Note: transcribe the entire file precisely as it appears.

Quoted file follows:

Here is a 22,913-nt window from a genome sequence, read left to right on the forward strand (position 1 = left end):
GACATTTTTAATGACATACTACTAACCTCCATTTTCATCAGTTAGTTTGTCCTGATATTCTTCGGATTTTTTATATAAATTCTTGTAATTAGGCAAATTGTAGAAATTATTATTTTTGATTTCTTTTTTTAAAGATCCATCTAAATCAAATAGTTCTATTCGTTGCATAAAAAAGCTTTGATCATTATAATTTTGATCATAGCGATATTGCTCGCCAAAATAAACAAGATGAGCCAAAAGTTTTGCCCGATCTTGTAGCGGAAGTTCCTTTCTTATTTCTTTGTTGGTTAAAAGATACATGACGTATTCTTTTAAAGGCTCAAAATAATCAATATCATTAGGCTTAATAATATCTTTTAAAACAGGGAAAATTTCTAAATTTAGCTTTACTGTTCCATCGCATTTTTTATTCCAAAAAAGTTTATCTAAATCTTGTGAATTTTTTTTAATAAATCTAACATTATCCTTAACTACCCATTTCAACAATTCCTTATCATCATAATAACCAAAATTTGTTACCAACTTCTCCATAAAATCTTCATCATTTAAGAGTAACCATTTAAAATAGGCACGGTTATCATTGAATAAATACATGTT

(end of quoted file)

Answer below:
Here is a 22,913-nt window from a genome sequence, read left to right on the forward strand (position 1 = left end):
GACATTTTTAATGACATACTACTAACCTCCATTTTCATCAGTTAGTTTGTCCTGATATTCTTCGGATTTTTTATATAAATTCTTGTAATTAGGCAAATTGTAGAAATTATTATTTTTGATTTCTTTTTTTAAAGATCCATCTAAATCAAATAGTTCTATTCGTTGCATAAAAAAGCTTTGATCATTATAATTTTGATCATAGCGATATTGCTCGCCAAAATAAACAAGATGAGCCAAAAGTTTTGCCCGATCTTGTAGCGGAAGTTCCTTTCTTATTTCTTTGTTGGTTAAAAGATACATGACGTATTCTTTTAAAGGCTCAAAATAATCAATATCATTAGGCTTAATAATATCTTTTAAAACAGGGAAAATTTCTAAATTTAGCTTTACTGTTCCATCGCATTTTTTATTCCAAAAAAGTTTATCTAAATCTTGTGAATTTTTTTTAATAAATCTAACATTATCCTTAACTACCCATTTCAACAATTCCTTATCATCATAATAACCAAAATTTGTTACCAACTTCTCCATAAAATCTTCATCATTTAAGAGTAACCATTTAAAATAGGCACGGTTATCATTGAATAAATACATGTT